ES: With oil prices and consumer gasoline prices at all-time highs, why are we not seeing an increase in local drilling? The prices are more than high enough to warrant drilling and getting the crude pumped up and out. What’s different about this situation this time?
KB: To answer the first question, in my opinion, companies have a lot of rigs functioning very well, but this is a time to increase operational efficiencies to make sure they get all they can from their existing investment. Once upgrades and efficiencies are finished, I believe the rig count will go up again. And they will deploy technology at the new rigs differently from how they did in the past. I believe, once they see the advantages of new technology in the IIoT space, they will begin to spend again. For years, there was a lot of spending and it’s time to make sure the investment is paying off, which I believe it has.
ES: Where do you expect the oil and gas industry to go in the next five years?
KB: Up! Honestly, it is never going away. However, I believe the industry, as a whole, will find greener ways to produce, greener ways to create efficiencies and, overall, be better stewards of their own rigs and fields. I believe the industry will provide the world with cutting edge tech as it always has and help the world overcome all the environmental issues [that have been] created.
ES: Can it now be declared that Big Tech has finally arrived in the oil and gas industry and is here to stay?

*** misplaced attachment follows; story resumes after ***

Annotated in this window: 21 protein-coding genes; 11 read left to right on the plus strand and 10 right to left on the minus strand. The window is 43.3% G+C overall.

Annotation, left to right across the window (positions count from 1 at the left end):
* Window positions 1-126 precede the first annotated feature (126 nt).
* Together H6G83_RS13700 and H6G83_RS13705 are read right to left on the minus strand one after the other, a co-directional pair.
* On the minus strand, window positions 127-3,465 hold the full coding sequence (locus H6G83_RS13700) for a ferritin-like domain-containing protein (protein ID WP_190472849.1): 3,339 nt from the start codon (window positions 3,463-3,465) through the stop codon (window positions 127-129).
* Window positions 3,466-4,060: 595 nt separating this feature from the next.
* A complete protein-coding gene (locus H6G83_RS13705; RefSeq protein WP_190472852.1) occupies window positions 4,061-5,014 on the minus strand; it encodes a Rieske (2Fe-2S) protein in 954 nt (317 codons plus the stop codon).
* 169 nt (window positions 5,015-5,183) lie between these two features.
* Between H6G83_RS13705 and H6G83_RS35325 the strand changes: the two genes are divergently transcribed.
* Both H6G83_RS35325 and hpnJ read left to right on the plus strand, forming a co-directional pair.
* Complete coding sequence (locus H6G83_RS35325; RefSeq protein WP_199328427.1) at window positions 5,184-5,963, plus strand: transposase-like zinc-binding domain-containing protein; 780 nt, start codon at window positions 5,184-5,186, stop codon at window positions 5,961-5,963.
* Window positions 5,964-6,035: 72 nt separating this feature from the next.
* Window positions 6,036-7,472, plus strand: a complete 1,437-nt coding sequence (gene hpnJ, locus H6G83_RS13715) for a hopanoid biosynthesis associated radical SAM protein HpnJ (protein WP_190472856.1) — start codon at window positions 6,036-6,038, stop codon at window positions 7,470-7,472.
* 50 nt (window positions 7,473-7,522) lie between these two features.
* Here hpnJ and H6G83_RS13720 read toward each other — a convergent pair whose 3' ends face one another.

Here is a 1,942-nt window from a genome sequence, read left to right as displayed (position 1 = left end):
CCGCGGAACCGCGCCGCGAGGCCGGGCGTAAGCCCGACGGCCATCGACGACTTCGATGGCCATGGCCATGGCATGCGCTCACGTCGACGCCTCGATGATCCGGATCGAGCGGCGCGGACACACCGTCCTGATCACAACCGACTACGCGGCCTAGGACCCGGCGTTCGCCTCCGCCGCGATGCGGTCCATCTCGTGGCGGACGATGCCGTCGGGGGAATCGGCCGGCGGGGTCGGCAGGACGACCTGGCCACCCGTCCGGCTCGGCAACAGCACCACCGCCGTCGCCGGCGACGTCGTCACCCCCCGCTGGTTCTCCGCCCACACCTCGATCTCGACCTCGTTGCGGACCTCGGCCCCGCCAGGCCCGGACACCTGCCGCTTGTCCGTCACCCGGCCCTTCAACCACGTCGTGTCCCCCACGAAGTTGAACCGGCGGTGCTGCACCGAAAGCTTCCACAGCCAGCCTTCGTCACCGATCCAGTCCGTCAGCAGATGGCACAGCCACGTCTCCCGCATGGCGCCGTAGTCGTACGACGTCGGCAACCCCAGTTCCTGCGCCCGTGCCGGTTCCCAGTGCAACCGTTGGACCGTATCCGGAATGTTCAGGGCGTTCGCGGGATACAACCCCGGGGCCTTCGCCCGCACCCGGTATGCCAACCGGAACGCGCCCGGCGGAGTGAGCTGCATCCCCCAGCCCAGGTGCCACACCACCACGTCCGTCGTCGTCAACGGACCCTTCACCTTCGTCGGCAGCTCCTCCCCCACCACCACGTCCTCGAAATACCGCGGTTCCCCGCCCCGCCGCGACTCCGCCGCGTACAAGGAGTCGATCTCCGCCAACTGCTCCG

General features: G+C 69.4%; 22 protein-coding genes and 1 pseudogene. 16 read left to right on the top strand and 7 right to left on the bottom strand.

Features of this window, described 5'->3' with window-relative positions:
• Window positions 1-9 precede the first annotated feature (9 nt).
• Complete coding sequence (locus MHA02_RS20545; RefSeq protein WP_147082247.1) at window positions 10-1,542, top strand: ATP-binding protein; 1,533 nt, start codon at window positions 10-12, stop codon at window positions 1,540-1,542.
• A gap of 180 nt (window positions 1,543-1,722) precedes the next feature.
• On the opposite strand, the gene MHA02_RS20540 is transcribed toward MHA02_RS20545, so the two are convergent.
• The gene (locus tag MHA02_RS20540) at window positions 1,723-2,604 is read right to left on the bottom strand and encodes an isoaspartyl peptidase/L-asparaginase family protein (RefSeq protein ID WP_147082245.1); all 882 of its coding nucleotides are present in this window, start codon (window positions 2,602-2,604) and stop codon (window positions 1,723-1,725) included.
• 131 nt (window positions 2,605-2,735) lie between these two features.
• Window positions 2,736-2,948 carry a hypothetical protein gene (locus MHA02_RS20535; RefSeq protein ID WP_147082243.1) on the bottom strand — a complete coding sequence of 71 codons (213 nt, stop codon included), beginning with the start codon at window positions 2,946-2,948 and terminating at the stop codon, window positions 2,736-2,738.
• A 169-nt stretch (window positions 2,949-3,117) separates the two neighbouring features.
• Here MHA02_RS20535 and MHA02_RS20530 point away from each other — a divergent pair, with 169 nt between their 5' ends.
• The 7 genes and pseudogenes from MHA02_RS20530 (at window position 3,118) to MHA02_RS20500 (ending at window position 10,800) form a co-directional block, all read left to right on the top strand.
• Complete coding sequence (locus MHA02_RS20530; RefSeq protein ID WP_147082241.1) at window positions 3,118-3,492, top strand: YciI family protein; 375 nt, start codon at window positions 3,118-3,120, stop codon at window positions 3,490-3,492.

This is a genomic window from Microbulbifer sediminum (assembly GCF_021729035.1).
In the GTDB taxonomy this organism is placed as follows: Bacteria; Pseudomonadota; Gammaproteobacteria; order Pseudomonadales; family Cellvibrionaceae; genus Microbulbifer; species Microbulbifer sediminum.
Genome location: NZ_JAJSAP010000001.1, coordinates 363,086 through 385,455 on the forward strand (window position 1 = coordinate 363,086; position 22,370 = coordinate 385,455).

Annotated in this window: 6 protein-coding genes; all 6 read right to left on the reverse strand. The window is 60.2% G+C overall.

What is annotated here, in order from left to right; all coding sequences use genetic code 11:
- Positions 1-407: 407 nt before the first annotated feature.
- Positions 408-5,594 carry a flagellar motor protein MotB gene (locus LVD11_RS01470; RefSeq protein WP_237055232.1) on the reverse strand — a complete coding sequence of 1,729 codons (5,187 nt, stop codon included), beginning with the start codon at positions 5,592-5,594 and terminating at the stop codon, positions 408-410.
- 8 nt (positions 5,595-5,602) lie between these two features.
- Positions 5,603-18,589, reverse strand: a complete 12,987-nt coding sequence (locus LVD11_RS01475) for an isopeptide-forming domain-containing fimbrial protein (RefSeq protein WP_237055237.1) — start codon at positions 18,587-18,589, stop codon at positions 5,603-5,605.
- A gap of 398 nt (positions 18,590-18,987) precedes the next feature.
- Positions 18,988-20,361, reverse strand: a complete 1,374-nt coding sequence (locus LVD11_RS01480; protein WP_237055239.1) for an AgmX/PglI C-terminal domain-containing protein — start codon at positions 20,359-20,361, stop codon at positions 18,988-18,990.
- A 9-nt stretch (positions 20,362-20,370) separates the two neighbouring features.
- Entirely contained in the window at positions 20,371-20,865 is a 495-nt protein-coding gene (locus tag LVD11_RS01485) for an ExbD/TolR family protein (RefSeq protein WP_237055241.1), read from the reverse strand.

KB: Big Tech is certainly getting deeper into operational technology. There is a long way to go but never discount these giant companies. They want to improve, they want to be proud of what they provide the world, and they know technology is the only way to do that.
The CEO of U.S. Energy Media, Emmanuel Sullivan is a technical writer who has built up his profile in the oil and gas industry. He lives and works in Houston, where he publishes Oilman and Oilwoman on a bimonthly basis, and Energies quarterly, distributing the magazine to energy thought leaders and professionals throughout the United States and around the world. At a time when technology is rapidly changing, he provides an invaluable service to oil & gas, and renewable energy executives, engineers, and managers, offering them both broad and specific looks at the topics that affect their livelihoods. Sullivan earned his BA in Communications at Thomas Edison State University and his MA in Professional Writing at Chatham University.
Oil and gas operations are commonly found in remote locations far from company headquarters. Now, it's possible to monitor pump operations, collate and analyze seismic data, and track employees around the world from almost anywhere. Whether employees are in the office or in the field, the internet and related applications enable a greater multidirectional flow of information – and control – than ever before.